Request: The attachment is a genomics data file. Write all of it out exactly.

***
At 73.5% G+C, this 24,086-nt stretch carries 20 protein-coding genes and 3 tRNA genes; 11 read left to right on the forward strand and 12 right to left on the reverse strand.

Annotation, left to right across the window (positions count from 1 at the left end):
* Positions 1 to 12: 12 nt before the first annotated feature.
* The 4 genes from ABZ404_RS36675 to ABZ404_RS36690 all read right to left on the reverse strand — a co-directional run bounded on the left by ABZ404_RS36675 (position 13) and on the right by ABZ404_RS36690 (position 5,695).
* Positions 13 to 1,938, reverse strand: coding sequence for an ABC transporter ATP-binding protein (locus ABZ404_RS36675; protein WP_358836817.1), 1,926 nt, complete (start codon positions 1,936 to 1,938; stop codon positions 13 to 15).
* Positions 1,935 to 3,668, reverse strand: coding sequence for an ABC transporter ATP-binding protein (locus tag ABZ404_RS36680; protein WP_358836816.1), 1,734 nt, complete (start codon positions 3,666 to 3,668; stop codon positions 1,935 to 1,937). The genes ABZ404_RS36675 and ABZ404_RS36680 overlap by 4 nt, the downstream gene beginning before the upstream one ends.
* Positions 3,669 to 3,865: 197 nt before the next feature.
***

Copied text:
At 73.5% G+C, this 24,086-nt stretch carries 20 protein-coding genes and 3 tRNA genes; 11 read left to right on the forward strand and 12 right to left on the reverse strand.

Annotation, left to right across the window (positions count from 1 at the left end):
* Positions 1 to 12: 12 nt before the first annotated feature.
* The 4 genes from ABZ404_RS36675 to ABZ404_RS36690 all read right to left on the reverse strand — a co-directional run bounded on the left by ABZ404_RS36675 (position 13) and on the right by ABZ404_RS36690 (position 5,695).
* Positions 13 to 1,938, reverse strand: coding sequence for an ABC transporter ATP-binding protein (locus ABZ404_RS36675; protein WP_358836817.1), 1,926 nt, complete (start codon positions 1,936 to 1,938; stop codon positions 13 to 15).
* Positions 1,935 to 3,668, reverse strand: coding sequence for an ABC transporter ATP-binding protein (locus tag ABZ404_RS36680; protein WP_358836816.1), 1,734 nt, complete (start codon positions 3,666 to 3,668; stop codon positions 1,935 to 1,937). The genes ABZ404_RS36675 and ABZ404_RS36680 overlap by 4 nt, the downstream gene beginning before the upstream one ends.
* Positions 3,669 to 3,865: 197 nt before the next feature.